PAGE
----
- Senate Majority Leader Mitch McConnell said President Donald Trump will sign the border security proposal crafted by the bipartisan conference committee.
- Signing the proposal will fund the government, avoiding the prospect of another shutdown.
- McConnell also announced that Trump will take executive action to add more resources for his proposed physical barriers along the US-Mexico border.
WASHINGTON — Senate Majority Leader Mitch McConnell said President Donald Trump will sign the bipartisan, bicameral border security proposal crafted by the conference committee and at the same time declare a national emergency to secure additional funding for his promised border wall.
"I’ve just had an opportunity to speak with President Trump and he — I would say to all my colleagues — has indicated he is prepared to sign the bill. He will also be issuing a national emergency declaration at the same time," McConnell said on the Senate floor Thursday afternoon. "And I’ve indicated to him that I am going to support the national emergency declaration."
Trump, who was initially underwhelmed by the plan’s contents, could use the emergency declaration to keep the ball moving on construction of additional physical barriers along the US-Mexico border.
Shortly after McConnell’s speech, White House Press Secretary Sarah Sanders said in a statement that "President Trump will sign the government funding bill, and as he has stated before, he will also take other executive action — including a national — to ensure we stop the national security and humanitarian crisis at the border."
House Republican leadership informed the conference early Wednesday morning that the White House signaled Trump would sign the final bill, according to those present. But many Republicans have remained opposed to what they view as insufficient funding for the border wall.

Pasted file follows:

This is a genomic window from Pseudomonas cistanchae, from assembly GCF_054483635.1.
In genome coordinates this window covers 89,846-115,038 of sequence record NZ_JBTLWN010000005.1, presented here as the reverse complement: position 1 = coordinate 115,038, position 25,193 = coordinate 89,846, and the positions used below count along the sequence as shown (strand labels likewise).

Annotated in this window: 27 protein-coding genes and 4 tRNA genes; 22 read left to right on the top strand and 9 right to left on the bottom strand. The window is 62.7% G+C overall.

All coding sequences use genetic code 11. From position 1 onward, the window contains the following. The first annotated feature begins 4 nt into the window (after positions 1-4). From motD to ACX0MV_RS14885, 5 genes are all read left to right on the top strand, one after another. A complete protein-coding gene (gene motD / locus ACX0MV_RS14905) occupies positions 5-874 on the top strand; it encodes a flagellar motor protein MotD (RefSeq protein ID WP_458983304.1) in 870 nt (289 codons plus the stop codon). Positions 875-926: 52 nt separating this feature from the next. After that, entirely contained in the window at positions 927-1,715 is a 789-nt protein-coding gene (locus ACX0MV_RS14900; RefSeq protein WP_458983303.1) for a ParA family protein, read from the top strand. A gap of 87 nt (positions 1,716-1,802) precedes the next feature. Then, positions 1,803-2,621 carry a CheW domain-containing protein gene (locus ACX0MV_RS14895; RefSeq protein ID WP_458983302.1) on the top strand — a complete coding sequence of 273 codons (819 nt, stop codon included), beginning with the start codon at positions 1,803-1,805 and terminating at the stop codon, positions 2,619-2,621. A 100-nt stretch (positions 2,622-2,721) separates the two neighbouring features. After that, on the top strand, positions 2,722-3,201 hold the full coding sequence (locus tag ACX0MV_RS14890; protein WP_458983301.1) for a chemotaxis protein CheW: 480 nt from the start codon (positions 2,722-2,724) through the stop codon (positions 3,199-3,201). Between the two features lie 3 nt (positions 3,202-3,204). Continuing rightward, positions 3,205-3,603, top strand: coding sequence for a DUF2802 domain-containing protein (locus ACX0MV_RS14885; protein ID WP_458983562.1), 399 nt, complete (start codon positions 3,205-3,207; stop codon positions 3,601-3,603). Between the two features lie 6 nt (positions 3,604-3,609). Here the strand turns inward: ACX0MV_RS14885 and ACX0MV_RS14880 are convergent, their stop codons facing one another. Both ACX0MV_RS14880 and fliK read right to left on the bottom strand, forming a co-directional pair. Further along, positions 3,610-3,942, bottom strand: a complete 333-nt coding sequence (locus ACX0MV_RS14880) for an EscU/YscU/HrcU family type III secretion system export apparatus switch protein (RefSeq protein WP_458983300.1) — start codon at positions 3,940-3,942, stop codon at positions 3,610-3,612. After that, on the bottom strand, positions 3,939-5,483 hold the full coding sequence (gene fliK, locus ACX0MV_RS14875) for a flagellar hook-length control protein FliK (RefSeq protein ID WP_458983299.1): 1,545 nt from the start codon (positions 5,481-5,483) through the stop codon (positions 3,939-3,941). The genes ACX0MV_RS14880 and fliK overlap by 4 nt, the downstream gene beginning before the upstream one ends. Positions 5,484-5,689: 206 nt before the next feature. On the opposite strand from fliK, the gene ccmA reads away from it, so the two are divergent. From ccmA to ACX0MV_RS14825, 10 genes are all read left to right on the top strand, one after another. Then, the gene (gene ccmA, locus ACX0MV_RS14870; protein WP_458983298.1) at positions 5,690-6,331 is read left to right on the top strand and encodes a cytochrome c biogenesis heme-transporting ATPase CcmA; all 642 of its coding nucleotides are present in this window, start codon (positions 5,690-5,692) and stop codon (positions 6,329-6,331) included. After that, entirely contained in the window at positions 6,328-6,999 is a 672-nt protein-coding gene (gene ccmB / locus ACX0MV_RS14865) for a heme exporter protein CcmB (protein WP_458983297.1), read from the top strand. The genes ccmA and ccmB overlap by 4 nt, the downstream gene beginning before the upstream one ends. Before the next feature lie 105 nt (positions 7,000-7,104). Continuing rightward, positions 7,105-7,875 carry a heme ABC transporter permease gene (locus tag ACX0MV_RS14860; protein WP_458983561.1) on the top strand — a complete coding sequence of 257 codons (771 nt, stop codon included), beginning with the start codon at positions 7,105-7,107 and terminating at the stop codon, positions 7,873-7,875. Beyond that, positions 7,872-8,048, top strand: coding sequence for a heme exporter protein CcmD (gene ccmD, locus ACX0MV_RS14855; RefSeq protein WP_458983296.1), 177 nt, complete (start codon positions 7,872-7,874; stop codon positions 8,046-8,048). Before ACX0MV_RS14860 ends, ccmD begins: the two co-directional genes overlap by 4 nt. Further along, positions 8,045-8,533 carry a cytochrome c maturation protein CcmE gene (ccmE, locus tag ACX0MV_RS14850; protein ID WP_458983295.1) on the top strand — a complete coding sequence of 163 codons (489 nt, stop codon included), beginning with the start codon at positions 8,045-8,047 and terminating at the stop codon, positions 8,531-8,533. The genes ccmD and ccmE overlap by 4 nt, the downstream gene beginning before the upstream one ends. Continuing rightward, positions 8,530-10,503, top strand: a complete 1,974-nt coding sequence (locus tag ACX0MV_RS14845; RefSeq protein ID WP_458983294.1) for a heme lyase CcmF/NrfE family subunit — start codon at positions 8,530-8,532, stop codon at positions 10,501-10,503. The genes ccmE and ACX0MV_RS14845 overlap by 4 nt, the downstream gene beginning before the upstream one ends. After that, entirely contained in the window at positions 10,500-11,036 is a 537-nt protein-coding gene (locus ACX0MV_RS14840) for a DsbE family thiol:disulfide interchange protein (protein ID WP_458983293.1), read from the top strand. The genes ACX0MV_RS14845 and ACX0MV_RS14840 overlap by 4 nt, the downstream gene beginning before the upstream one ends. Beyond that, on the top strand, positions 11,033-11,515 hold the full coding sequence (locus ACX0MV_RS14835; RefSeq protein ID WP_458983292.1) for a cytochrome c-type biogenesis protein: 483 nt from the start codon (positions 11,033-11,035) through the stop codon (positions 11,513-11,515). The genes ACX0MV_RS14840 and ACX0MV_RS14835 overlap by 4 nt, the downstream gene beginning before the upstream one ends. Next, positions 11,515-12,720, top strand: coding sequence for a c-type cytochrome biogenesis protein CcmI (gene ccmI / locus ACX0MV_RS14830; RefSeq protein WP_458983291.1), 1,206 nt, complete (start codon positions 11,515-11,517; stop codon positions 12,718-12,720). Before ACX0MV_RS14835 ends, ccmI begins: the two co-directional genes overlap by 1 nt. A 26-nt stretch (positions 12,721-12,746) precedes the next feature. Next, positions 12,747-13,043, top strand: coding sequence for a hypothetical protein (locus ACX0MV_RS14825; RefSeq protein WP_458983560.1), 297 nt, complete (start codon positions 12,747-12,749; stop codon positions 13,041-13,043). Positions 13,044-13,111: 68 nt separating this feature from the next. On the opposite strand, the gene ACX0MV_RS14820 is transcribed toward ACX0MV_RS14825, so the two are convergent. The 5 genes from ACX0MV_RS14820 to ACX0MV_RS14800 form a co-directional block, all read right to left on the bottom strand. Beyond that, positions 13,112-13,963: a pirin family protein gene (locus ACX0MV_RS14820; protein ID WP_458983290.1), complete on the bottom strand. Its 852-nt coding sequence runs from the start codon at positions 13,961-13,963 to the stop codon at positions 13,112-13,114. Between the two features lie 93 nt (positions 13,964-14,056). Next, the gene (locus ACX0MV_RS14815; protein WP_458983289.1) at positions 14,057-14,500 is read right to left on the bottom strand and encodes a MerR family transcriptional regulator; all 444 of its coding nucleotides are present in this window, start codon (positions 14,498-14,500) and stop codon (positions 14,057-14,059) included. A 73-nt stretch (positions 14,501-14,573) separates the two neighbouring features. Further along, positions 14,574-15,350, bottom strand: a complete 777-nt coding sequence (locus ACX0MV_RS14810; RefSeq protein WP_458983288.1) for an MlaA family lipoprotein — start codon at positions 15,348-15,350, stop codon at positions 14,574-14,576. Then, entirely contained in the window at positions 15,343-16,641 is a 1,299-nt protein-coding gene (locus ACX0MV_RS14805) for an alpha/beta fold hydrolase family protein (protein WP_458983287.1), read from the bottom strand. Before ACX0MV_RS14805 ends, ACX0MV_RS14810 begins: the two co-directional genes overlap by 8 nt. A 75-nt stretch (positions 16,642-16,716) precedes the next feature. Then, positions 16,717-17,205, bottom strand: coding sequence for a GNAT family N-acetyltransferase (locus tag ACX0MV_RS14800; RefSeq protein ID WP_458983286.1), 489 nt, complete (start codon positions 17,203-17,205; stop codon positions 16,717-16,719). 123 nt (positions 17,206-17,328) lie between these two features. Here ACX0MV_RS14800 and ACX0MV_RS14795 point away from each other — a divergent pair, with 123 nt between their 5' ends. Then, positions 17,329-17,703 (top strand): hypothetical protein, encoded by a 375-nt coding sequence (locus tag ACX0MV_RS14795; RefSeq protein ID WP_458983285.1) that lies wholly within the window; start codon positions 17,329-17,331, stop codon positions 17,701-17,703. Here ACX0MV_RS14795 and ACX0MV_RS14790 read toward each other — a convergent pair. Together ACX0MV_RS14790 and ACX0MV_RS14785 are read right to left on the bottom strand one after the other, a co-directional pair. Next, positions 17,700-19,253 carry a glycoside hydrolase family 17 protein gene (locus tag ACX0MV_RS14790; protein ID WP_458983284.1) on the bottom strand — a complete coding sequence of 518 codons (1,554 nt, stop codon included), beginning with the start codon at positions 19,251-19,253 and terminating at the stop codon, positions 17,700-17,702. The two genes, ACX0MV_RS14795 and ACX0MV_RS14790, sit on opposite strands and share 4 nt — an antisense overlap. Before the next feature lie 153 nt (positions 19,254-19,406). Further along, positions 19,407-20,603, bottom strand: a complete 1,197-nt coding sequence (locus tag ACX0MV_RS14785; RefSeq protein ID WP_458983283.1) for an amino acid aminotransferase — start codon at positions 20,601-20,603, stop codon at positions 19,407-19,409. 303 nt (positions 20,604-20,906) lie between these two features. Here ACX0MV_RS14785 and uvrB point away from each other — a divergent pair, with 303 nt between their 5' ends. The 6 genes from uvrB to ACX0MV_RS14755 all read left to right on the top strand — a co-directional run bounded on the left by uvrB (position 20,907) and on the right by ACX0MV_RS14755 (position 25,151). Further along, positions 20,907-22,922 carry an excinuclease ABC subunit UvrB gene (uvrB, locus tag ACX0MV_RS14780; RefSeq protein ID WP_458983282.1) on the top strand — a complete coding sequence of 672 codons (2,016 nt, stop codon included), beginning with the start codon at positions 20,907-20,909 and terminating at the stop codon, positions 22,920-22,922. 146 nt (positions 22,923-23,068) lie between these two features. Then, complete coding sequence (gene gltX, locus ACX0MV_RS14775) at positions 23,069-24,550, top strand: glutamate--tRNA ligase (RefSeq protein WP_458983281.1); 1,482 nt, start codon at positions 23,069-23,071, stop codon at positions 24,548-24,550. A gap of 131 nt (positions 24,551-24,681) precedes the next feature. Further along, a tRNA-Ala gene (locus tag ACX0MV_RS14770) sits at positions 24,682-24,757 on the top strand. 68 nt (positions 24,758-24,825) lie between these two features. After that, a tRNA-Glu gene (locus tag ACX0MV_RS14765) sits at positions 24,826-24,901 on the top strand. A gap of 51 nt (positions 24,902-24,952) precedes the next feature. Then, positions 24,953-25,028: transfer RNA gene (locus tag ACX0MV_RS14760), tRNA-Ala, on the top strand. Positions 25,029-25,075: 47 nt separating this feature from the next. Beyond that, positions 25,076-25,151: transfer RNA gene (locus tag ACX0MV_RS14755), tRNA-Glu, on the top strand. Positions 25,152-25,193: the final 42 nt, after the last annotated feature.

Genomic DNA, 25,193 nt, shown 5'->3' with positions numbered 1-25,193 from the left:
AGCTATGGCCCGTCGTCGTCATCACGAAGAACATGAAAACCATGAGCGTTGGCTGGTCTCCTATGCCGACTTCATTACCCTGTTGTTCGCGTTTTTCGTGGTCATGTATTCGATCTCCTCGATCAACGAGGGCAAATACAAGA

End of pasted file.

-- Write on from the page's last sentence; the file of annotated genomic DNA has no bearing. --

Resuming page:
In response, members of the conservative House Freedom Caucus proposed a continuing resolution to keep going. But House Democrats are expected to carry the compromise bill over the finish line.
And Trump had initially panned the deal, but said he would not want to see another shutdown like the record-long closure that left more than 800,000 federal workers without pay for 35 days.
"I can’t say I’m happy," Trump said on Tuesday. "I can’t say I’m thrilled."
"I don’t think you’re going to see a shutdown," he added. "If you did have it it’s the Democrats fault."
January 9, 2019. REUTERS/Leah Millis
Trump will still take further executive action
The deal adds $1.4 billion for physical barriers, which is considerably less than the $5.7 billion the White House was hoping for and much less than is needed to build the hundreds of miles of wall along the border Trump wants.
Due to the lack of funds, Trump will not only signing the bipartisan compromise into law, but also take further steps to add more funding for the wall by declaring a national emergency.
Republican members of Congress, especially those who have the president’s ear, have urged Trump to use the authority to declare a national emergency and build the wall unilaterally.
"I never expected to get a whole lot more wall money — barrier money," said Sen. Lindsey Graham of South Carolina. "So he’ll go the emergency route here pretty soon."
Graham, one of the Republicans who has Trump’s ear on a number of issues, noted that Trump is likely to use multiple methods to compile wall funding, whether that is through repurposing discretionary funds or declaring a national emergency.
"The delta between $1.375 and $5.7 [billion] can be made up in two ways: the reprogramming of money through existing statues and declaring a national emergency and using that vehicle to find funds," Graham said. "I think he’ll probably do both."
Other Republicans agreed, including North Dakota Sen. John Hoeven, one of the appropriators who negotiated the conference committee deal.
"So he still has those other options, whether that’s finding discretionary funds through [the Office of Management and Budget] like he’s talked about or an emergency declaration like he’s talked about," Hoeven told INSIDER.
"So he still has those options. And all along, I felt like this might be more than a one-step process. So this is kind of the first step."
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